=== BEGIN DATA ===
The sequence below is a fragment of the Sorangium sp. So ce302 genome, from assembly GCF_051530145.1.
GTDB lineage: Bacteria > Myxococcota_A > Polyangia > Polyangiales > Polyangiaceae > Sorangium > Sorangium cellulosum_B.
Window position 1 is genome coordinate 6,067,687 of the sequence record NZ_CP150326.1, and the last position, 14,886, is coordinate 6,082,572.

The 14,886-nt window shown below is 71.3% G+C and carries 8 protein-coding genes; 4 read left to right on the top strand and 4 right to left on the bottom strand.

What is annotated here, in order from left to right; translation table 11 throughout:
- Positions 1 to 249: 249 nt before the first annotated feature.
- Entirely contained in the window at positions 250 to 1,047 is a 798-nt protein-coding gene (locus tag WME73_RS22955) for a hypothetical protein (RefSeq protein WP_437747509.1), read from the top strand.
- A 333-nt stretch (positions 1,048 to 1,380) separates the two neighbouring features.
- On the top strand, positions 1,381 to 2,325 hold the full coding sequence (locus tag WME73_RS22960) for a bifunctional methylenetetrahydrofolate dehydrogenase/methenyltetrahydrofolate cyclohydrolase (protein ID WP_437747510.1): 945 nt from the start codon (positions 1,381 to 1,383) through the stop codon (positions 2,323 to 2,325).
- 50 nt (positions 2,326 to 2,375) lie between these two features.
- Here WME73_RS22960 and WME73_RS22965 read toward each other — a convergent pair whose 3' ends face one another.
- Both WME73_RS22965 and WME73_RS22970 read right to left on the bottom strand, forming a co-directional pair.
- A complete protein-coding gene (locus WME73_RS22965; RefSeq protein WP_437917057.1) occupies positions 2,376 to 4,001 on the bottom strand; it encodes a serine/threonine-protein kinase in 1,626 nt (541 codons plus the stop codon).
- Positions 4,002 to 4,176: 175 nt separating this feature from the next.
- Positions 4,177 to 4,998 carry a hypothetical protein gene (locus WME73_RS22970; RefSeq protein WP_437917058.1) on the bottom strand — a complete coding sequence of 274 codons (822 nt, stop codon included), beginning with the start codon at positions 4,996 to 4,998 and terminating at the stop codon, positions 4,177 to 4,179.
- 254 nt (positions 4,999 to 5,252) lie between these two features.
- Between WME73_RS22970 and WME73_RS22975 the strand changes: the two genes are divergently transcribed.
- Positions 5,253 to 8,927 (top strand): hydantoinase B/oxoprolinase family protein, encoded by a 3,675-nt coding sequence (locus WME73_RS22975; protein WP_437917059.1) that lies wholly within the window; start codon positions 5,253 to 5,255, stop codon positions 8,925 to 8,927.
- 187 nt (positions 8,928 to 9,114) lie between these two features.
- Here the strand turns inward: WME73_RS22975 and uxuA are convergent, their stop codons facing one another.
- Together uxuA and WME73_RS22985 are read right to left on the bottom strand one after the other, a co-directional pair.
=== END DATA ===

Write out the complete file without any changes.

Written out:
The sequence below is a fragment of the Sorangium sp. So ce302 genome, from assembly GCF_051530145.1.
GTDB lineage: Bacteria > Myxococcota_A > Polyangia > Polyangiales > Polyangiaceae > Sorangium > Sorangium cellulosum_B.
Window position 1 is genome coordinate 6,067,687 of the sequence record NZ_CP150326.1, and the last position, 14,886, is coordinate 6,082,572.

The 14,886-nt window shown below is 71.3% G+C and carries 8 protein-coding genes; 4 read left to right on the top strand and 4 right to left on the bottom strand.

What is annotated here, in order from left to right; translation table 11 throughout:
- Positions 1 to 249: 249 nt before the first annotated feature.
- Entirely contained in the window at positions 250 to 1,047 is a 798-nt protein-coding gene (locus tag WME73_RS22955) for a hypothetical protein (RefSeq protein WP_437747509.1), read from the top strand.
- A 333-nt stretch (positions 1,048 to 1,380) separates the two neighbouring features.
- On the top strand, positions 1,381 to 2,325 hold the full coding sequence (locus tag WME73_RS22960) for a bifunctional methylenetetrahydrofolate dehydrogenase/methenyltetrahydrofolate cyclohydrolase (protein ID WP_437747510.1): 945 nt from the start codon (positions 1,381 to 1,383) through the stop codon (positions 2,323 to 2,325).
- 50 nt (positions 2,326 to 2,375) lie between these two features.
- Here WME73_RS22960 and WME73_RS22965 read toward each other — a convergent pair whose 3' ends face one another.
- Both WME73_RS22965 and WME73_RS22970 read right to left on the bottom strand, forming a co-directional pair.
- A complete protein-coding gene (locus WME73_RS22965; RefSeq protein WP_437917057.1) occupies positions 2,376 to 4,001 on the bottom strand; it encodes a serine/threonine-protein kinase in 1,626 nt (541 codons plus the stop codon).
- Positions 4,002 to 4,176: 175 nt separating this feature from the next.
- Positions 4,177 to 4,998 carry a hypothetical protein gene (locus WME73_RS22970; RefSeq protein WP_437917058.1) on the bottom strand — a complete coding sequence of 274 codons (822 nt, stop codon included), beginning with the start codon at positions 4,996 to 4,998 and terminating at the stop codon, positions 4,177 to 4,179.
- 254 nt (positions 4,999 to 5,252) lie between these two features.
- Between WME73_RS22970 and WME73_RS22975 the strand changes: the two genes are divergently transcribed.
- Positions 5,253 to 8,927 (top strand): hydantoinase B/oxoprolinase family protein, encoded by a 3,675-nt coding sequence (locus WME73_RS22975; protein WP_437917059.1) that lies wholly within the window; start codon positions 5,253 to 5,255, stop codon positions 8,925 to 8,927.
- 187 nt (positions 8,928 to 9,114) lie between these two features.
- Here the strand turns inward: WME73_RS22975 and uxuA are convergent, their stop codons facing one another.
- Together uxuA and WME73_RS22985 are read right to left on the bottom strand one after the other, a co-directional pair.